The first issue is related to the growth of for-profit investment and government intervention in scientific research. In the past, scientific studies were initiated mainly by individual researchers to pursue the truth. This legacy, however, has been transformed into one in which a variety of stakeholders extensively control the production and use of research findings (Hennen 1999). Research projects are increasingly supported by more large pharmaceutical companies, defense contractors, and multi-national corporations than before. These stakeholders favor some research topics but neglect others. They have strong incentives to manipulate study findings, changing the purpose of research from truth-seeking to profit-making (Chopyak and Levesque 2002). In addition, the government can substantially influence the allocation of research resources. Many master plans about research are indeed made through joint efforts of political elites and academic leaders (Huijer 2003). In contrast, laypersons are still marginalized in the process of scientific knowledge production, which raises serious concerns about democratic control of science and technology development (Einsiedel et al. 2001).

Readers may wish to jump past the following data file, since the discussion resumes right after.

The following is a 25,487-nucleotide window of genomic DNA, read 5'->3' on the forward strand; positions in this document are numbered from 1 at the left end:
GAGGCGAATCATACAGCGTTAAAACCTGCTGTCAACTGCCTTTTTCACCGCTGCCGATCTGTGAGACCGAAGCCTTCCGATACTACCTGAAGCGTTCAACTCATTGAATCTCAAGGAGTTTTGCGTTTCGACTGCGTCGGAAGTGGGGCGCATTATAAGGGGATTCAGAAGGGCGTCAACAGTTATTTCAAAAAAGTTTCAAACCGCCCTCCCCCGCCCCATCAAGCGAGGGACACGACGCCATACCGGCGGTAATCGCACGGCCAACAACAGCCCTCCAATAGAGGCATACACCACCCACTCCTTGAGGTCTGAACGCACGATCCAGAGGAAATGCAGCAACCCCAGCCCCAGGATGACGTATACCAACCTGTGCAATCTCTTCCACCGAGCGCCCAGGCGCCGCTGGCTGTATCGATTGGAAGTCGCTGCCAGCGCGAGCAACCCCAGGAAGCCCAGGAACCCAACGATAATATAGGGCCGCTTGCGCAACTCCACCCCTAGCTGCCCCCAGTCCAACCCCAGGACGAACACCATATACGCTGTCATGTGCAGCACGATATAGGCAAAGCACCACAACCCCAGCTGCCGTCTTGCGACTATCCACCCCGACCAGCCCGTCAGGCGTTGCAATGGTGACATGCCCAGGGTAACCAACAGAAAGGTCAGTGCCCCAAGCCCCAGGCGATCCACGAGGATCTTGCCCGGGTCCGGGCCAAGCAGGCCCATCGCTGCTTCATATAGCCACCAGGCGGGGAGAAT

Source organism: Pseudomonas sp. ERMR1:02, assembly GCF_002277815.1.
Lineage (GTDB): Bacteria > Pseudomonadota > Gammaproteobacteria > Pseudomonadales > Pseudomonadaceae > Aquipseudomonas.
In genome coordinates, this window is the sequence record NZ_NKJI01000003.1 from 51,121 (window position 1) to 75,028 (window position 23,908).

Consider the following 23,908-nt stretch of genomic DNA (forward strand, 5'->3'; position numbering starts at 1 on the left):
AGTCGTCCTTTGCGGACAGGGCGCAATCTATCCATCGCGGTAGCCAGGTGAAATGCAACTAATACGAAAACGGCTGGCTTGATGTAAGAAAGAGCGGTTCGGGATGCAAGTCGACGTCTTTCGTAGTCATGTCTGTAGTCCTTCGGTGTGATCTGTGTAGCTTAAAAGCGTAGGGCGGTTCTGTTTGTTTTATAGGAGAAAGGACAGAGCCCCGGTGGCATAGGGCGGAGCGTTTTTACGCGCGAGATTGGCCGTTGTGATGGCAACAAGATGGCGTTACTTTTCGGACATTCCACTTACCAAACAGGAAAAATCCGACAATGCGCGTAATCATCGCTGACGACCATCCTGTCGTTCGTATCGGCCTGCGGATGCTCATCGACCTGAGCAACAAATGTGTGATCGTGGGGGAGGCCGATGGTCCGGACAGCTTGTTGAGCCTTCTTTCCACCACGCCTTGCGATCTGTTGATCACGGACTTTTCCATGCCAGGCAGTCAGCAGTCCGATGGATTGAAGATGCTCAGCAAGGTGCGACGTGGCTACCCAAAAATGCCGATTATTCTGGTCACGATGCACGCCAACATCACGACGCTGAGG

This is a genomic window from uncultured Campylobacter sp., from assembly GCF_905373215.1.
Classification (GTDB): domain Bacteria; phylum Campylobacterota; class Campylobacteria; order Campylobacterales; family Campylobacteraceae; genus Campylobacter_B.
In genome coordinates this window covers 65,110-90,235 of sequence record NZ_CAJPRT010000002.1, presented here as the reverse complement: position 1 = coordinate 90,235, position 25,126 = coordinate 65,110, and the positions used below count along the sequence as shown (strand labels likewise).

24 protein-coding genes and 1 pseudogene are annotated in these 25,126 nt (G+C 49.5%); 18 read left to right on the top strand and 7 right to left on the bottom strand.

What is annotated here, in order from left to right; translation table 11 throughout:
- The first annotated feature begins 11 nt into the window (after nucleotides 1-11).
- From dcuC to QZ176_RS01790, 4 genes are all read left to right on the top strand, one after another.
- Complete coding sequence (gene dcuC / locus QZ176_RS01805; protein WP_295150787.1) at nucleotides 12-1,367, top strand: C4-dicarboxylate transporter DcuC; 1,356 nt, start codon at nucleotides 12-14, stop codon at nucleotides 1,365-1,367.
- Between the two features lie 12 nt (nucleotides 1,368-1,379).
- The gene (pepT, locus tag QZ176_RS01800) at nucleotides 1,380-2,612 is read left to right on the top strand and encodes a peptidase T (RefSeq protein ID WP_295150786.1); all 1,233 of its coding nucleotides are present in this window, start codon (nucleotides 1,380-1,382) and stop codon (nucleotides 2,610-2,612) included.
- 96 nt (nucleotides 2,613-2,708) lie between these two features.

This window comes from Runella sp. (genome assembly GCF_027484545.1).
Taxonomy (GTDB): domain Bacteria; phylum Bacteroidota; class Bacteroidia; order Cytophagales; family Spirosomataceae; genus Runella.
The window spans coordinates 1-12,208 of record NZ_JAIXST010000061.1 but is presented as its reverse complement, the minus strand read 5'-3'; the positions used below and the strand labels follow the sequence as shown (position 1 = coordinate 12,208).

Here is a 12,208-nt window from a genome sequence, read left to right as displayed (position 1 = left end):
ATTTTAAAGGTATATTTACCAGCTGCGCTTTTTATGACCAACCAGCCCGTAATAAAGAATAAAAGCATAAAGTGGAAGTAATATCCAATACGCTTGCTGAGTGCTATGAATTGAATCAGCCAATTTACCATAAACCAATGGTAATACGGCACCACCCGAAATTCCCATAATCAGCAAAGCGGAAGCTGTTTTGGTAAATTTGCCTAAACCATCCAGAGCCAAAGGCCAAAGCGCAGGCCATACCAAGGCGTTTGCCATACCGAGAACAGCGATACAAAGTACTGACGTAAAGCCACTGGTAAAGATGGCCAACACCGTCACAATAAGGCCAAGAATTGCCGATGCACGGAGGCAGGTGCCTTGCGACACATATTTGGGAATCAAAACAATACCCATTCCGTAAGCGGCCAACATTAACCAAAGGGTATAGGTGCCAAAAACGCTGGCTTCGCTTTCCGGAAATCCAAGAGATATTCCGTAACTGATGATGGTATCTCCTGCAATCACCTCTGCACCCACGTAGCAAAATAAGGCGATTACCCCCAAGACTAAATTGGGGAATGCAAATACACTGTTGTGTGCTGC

The second issue is about the public perception of scientific risks. The general public has been seriously concerned with risks of science and technology after watching shocking news about nuclear disasters and environment pollution in mass media. The public perceives that scientific risks in a society have become more uncertain than before (Beck 1992; Perhac 1998). They often find that experts with different normative positions express conflicting opinions about science and technology (Otway 1992). Moreover, it is not surprising for the general public to find that an allegedly scientific truth is not as value-neutral and universally valid as claimed by the science community (Wynne 1992). Under such circumstances, many citizens begin to distrust the risk assessment done by scientific experts.